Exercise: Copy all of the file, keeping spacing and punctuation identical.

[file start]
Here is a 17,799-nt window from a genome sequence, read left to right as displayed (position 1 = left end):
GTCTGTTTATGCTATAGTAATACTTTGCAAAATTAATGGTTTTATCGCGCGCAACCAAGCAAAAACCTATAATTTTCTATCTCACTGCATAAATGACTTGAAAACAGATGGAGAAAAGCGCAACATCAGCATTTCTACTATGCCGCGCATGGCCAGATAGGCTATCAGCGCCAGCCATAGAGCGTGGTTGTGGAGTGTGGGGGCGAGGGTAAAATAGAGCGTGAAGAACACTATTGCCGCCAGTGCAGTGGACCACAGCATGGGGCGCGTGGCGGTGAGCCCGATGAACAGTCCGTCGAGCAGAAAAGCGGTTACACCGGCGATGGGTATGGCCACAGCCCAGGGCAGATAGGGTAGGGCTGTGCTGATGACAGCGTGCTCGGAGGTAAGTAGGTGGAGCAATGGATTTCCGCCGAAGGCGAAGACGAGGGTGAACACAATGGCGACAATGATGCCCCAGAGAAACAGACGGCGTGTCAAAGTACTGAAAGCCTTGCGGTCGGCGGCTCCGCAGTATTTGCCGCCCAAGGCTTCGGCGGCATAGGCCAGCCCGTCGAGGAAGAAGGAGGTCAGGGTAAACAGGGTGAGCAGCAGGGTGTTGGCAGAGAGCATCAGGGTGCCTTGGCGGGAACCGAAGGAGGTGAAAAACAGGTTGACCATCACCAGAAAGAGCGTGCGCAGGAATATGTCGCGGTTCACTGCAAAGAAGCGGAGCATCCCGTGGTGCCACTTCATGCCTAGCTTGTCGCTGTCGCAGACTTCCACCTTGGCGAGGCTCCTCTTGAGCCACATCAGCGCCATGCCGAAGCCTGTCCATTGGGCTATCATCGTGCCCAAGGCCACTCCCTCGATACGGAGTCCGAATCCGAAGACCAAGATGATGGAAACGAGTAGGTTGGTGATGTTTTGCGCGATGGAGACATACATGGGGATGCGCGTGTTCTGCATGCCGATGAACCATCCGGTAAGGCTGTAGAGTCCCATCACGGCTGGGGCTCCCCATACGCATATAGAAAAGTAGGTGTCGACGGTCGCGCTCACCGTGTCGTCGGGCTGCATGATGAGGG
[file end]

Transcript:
Here is a 17,799-nt window from a genome sequence, read left to right as displayed (position 1 = left end):
GTCTGTTTATGCTATAGTAATACTTTGCAAAATTAATGGTTTTATCGCGCGCAACCAAGCAAAAACCTATAATTTTCTATCTCACTGCATAAATGACTTGAAAACAGATGGAGAAAAGCGCAACATCAGCATTTCTACTATGCCGCGCATGGCCAGATAGGCTATCAGCGCCAGCCATAGAGCGTGGTTGTGGAGTGTGGGGGCGAGGGTAAAATAGAGCGTGAAGAACACTATTGCCGCCAGTGCAGTGGACCACAGCATGGGGCGCGTGGCGGTGAGCCCGATGAACAGTCCGTCGAGCAGAAAAGCGGTTACACCGGCGATGGGTATGGCCACAGCCCAGGGCAGATAGGGTAGGGCTGTGCTGATGACAGCGTGCTCGGAGGTAAGTAGGTGGAGCAATGGATTTCCGCCGAAGGCGAAGACGAGGGTGAACACAATGGCGACAATGATGCCCCAGAGAAACAGACGGCGTGTCAAAGTACTGAAAGCCTTGCGGTCGGCGGCTCCGCAGTATTTGCCGCCCAAGGCTTCGGCGGCATAGGCCAGCCCGTCGAGGAAGAAGGAGGTCAGGGTAAACAGGGTGAGCAGCAGGGTGTTGGCAGAGAGCATCAGGGTGCCTTGGCGGGAACCGAAGGAGGTGAAAAACAGGTTGACCATCACCAGAAAGAGCGTGCGCAGGAATATGTCGCGGTTCACTGCAAAGAAGCGGAGCATCCCGTGGTGCCACTTCATGCCTAGCTTGTCGCTGTCGCAGACTTCCACCTTGGCGAGGCTCCTCTTGAGCCACATCAGCGCCATGCCGAAGCCTGTCCATTGGGCTATCATCGTGCCCAAGGCCACTCCCTCGATACGGAGTCCGAATCCGAAGACCAAGATGATGGAAACGAGTAGGTTGGTGATGTTTTGCGCGATGGAGACATACATGGGGATGCGCGTGTTCTGCATGCCGATGAACCATCCGGTAAGGCTGTAGAGTCCCATCACGGCTGGGGCTCCCCATACGCATATAGAAAAGTAGGTGTCGACGGTCGCGCTCACCGTGTCGTCGGGCTGCATGATGAGGG